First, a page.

The imaginative catalysts for Pale Mother can be traced to my experience of living and working in Germany from 1993-1994. I found compelling the way Germans deal with the shadow of World War II. I met widows of Nazis, Jewish women who survived Auschwitz, the descendants of Nazi leaders, and former members of the resistance. Every day I passed the old Nazi headquarters in Munich. The war’s shadow was almost palpable to me in attics and antique stores. Munich reminded me of my Civil War-obsessed hometown.
After a few years of working in the film industry, I started writing screenplays and stories. I began Pale Mother after my first workshop experience at the Squaw Valley Community of Writers. I began to thoroughly research the social and personal aspects of daily life in the Third Reich. I spent years studying the motivations of ordinary people under an oppressive regime and the vague lines of culpability and innocence. I’m fascinated with writing from the point of view of a character who is morally challenging. (With regard to this sort of challenge, please refer to my essay about writing from the inimical point of view, “Who is the Enemy.”) Although Pale Mother is a literary historical novel with a portentous setting, it has broad appeal.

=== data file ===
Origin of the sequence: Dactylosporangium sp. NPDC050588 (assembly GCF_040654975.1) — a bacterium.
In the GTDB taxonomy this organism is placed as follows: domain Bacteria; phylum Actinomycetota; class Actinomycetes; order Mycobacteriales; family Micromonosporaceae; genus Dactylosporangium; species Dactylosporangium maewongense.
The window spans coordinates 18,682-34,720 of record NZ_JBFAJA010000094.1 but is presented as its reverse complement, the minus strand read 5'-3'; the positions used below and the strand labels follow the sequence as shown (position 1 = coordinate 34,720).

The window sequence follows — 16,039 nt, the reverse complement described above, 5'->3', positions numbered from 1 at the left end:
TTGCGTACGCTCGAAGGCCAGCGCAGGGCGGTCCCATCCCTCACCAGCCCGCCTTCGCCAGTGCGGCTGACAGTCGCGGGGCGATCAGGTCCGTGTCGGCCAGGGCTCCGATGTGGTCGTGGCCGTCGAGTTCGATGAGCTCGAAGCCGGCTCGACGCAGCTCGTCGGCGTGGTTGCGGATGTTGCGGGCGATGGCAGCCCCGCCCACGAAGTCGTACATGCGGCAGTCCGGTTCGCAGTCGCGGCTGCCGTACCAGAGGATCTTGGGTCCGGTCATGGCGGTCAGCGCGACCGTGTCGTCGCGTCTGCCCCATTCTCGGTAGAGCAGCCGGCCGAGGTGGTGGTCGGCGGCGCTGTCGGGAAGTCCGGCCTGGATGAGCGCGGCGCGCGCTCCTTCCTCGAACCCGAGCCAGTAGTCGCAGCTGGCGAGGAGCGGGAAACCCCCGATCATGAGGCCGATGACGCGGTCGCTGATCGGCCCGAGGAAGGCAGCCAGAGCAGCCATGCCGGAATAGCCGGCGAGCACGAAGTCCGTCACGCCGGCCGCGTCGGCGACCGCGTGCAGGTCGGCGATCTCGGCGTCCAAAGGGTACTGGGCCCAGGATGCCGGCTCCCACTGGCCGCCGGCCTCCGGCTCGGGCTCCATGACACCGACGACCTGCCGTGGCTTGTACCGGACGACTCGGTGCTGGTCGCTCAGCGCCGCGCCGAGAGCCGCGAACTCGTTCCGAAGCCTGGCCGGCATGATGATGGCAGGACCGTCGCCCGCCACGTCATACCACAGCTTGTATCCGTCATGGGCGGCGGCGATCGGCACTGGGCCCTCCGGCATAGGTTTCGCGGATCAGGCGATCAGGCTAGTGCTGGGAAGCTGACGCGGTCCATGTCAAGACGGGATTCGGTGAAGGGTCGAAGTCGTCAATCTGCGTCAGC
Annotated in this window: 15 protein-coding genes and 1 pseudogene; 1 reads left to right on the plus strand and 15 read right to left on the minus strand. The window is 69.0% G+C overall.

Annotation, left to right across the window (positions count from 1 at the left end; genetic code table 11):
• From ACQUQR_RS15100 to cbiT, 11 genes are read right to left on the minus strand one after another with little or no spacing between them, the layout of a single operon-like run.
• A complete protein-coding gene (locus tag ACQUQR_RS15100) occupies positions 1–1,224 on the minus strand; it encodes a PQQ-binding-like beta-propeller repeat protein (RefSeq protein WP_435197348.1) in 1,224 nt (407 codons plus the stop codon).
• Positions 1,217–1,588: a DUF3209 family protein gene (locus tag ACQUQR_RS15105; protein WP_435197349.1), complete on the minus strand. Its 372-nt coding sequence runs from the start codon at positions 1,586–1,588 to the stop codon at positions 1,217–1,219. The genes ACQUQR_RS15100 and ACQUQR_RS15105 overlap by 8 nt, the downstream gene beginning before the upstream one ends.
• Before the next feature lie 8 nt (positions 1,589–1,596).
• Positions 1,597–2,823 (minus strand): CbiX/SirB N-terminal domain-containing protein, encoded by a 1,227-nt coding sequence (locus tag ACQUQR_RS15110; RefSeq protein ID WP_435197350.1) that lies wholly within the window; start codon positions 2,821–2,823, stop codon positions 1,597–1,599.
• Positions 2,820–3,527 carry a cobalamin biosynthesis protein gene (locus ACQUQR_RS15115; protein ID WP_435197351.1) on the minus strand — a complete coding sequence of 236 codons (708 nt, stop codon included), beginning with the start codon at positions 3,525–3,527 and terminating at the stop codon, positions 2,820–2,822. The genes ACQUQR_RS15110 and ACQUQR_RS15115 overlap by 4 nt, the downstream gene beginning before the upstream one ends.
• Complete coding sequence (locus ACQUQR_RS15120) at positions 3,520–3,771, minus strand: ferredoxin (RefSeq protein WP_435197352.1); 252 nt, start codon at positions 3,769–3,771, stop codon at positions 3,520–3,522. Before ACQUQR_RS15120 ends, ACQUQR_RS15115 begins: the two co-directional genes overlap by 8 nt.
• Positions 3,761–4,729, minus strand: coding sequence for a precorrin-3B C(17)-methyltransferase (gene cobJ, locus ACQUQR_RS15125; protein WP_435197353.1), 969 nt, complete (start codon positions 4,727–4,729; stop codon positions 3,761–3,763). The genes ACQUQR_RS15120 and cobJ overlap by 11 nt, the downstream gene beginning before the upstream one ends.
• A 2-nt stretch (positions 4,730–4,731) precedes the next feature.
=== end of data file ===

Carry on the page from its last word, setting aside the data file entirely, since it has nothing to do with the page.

What drives me as a novelist isn’t just theme, but character. Max Elban, the lead character in Pale Mother, came out of a recurring dream I had when I returned from Germany. I saw a man in uniform pulling a little girl through a plaster wall
in an apartment in Munich. I became fascinated with that man. I wanted to know what he was doing in that apartment. I wondered how he knew to reach for the girl. Had he been there before? Before long, I gave him a wife, a child, a past, and
a big problemMagdalenethe little girl behind the wall.